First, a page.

LaTanya Ward conducts Gaining Unity Through Transformation Healing Circling in South Los Angeles, Calif. Photo courtesy GUTT Healing Circle

Ms. Ward and Raven Morgan co-founded GUTT as a healing space for Black people to learn de-stressing tools and healing techniques, and unlearn conditioned behaviors and adopted views of themselves. The focus is on educating participants about experiences that have shaped participants as individuals and communities.

A further aim of the program is to reach an understanding of self, systems, history, and current events, exploring and exposing participants to nontraditional methods of healing.

Ms. Ward and Ms. Morgan work as a bridge to help mend relationships across different backgrounds, and people impacted by the criminal or social justice system and people considered “undesirables” by society, according to Ms. Ward. And despite their small beginning, they are making an impact, she said.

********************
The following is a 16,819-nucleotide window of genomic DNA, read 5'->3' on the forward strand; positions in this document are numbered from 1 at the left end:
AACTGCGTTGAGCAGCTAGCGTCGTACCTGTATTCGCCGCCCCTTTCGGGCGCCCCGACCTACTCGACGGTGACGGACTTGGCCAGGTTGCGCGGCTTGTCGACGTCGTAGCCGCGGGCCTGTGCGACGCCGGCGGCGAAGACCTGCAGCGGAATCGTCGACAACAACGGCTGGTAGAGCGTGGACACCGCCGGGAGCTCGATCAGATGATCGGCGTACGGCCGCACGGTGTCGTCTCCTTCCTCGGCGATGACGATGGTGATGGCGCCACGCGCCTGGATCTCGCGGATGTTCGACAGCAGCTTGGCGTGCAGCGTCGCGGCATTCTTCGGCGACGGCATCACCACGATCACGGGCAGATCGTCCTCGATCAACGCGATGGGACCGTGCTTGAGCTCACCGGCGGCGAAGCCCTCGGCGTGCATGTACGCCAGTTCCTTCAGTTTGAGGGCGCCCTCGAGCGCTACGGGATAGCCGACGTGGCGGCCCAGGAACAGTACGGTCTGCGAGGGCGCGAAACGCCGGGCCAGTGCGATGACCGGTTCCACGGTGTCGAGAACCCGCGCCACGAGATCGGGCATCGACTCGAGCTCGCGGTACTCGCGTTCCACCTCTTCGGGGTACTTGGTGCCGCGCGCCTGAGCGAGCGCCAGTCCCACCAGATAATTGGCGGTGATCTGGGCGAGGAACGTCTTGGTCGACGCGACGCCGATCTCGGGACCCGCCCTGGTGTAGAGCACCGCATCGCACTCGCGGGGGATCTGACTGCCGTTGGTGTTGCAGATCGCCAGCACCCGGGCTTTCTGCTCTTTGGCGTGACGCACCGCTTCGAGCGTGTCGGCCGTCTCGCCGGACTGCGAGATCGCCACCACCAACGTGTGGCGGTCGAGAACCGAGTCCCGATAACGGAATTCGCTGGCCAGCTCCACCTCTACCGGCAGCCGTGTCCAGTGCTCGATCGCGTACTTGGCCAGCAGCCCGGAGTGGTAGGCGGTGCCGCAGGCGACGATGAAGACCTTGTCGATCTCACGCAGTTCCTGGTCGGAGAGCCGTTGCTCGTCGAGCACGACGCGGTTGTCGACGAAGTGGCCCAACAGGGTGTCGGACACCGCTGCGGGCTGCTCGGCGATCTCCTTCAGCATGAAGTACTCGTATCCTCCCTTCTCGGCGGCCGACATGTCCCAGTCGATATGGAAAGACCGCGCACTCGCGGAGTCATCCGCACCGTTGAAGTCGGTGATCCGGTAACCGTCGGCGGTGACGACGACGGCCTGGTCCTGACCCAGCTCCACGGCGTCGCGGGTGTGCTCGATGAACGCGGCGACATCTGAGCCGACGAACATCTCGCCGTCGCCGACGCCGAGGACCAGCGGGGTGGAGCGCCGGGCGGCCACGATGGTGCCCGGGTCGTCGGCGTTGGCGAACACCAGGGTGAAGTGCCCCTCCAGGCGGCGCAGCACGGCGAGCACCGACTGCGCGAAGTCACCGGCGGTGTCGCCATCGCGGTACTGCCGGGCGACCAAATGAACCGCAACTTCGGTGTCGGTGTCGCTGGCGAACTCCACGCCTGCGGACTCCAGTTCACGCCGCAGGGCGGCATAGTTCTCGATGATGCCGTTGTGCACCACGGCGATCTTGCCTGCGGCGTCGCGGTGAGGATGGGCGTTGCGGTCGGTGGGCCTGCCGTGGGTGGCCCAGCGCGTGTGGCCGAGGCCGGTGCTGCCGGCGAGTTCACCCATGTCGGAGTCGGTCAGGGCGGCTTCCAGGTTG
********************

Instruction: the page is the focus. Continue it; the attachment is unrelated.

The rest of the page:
For example, plans are underway with other community advocates to start a Black Healing Club. Their weekly healing circle was at one community park but has moved to another, which intersects four to five gang neighborhoods, according to Ms. Ward. That opened GUTT up for those from different ’hoods, that don’t get along, to participate, and it’s been working, she stated.

GUTT is a program of their organization WARFO (We Are Responsible for Ourselves). WARFO partners with different workforce development organizations and refers specifically ex-gang members for livable wage jobs, explained Ms. Ward.